Purpose. To develop, implement, and evaluate a course for improving the teaching skills of surgery residents. Method. Responses from residents at four general surgery training programs to a needs assessment survey were used to develop a two-day course for improving teaching skills. Residents at two surgical training programs were randomly assigned to experimental and control groups, and experimental residents participated in and evaluated the newly devised course. Six to seven months later, experimental and control residents' teaching performances were evaluated using a five-station objective structured teaching evaluation (OSTE). Differences between the residents' performances were calculated using Mann-Whitney U, chi-square analysis, or Fisher's exact test. Results. Participating residents rated the course highly. They considered the interactive nature of the course its greatest strength. As measured by the OSTE, the performances of the residents differed least significantly in the feedback station, where the residents in the experimental groups showed significant improvement on only one of seven items at one institution, and only one of nine items at the other. The greatest differences occurred in the microskills teaching station, where the residents at one institution performed significantly better than did their control counterparts on four of five items and in overall performance. Conclusion. This study demonstrates the value of a needs assessment in developing a course to improve residents' teaching skills. Such courses must provide active learning with opportunities for practicing skills and, following the course, ongoing feedback to maintain changes in teaching behaviors. The curriculum developed in this study has been put into a transportable form that includes an instructor's manual providing guidelines and suggestions for implementation.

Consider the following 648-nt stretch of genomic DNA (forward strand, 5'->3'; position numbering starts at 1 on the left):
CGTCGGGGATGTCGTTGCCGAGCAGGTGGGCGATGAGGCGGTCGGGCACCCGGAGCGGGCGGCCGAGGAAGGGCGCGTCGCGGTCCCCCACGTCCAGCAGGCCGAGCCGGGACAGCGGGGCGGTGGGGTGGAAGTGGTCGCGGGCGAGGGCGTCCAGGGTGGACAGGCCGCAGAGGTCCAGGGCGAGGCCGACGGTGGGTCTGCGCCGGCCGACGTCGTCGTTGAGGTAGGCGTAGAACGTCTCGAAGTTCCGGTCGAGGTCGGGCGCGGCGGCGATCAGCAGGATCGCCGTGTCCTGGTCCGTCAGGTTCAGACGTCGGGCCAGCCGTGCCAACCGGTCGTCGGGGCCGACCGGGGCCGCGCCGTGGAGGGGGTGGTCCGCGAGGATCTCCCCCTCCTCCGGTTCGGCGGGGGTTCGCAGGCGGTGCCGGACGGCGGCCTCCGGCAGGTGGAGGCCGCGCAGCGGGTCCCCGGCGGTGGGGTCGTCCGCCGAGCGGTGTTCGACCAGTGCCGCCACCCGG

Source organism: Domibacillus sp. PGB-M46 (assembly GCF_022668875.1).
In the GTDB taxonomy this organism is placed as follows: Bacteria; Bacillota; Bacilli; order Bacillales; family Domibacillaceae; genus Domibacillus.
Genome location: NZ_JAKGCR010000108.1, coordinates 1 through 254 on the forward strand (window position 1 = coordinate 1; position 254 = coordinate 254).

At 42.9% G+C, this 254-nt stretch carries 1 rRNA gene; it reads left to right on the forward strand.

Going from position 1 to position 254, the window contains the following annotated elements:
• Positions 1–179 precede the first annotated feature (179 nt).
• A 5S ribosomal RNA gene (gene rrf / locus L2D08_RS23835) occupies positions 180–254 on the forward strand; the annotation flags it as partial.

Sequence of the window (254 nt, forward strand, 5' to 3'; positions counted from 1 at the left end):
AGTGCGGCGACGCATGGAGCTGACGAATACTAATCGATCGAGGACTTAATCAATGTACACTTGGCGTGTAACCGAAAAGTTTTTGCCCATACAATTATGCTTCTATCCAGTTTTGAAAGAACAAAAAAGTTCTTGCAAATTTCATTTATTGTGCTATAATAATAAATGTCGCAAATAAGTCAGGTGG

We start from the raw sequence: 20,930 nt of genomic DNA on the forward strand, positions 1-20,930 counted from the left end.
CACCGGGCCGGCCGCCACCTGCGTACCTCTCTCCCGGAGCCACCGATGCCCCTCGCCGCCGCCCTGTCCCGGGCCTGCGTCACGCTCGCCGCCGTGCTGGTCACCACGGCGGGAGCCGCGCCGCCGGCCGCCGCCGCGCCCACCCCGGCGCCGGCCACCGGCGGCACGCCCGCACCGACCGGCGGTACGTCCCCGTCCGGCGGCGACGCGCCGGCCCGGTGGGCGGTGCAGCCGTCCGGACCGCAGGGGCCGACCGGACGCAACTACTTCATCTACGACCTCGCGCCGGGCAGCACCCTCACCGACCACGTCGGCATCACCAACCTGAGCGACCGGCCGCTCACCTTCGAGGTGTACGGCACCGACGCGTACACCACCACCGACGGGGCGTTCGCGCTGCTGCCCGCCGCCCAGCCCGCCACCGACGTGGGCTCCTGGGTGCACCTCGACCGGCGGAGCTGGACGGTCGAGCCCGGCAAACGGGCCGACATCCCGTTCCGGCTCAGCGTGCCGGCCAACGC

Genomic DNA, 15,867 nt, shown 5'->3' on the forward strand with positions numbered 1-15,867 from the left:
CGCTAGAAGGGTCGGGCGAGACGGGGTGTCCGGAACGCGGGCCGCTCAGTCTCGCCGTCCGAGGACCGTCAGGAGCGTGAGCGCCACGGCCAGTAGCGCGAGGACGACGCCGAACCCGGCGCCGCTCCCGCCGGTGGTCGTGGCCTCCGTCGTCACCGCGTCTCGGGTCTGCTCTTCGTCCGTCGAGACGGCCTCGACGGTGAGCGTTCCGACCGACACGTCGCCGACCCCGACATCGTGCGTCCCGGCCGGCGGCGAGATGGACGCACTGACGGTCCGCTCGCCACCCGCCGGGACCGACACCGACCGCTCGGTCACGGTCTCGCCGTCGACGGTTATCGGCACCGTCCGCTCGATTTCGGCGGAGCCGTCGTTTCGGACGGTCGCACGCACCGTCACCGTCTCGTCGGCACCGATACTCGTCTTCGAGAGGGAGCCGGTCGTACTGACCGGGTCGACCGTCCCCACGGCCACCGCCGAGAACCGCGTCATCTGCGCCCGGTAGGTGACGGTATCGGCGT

ASJC Scopus subject areas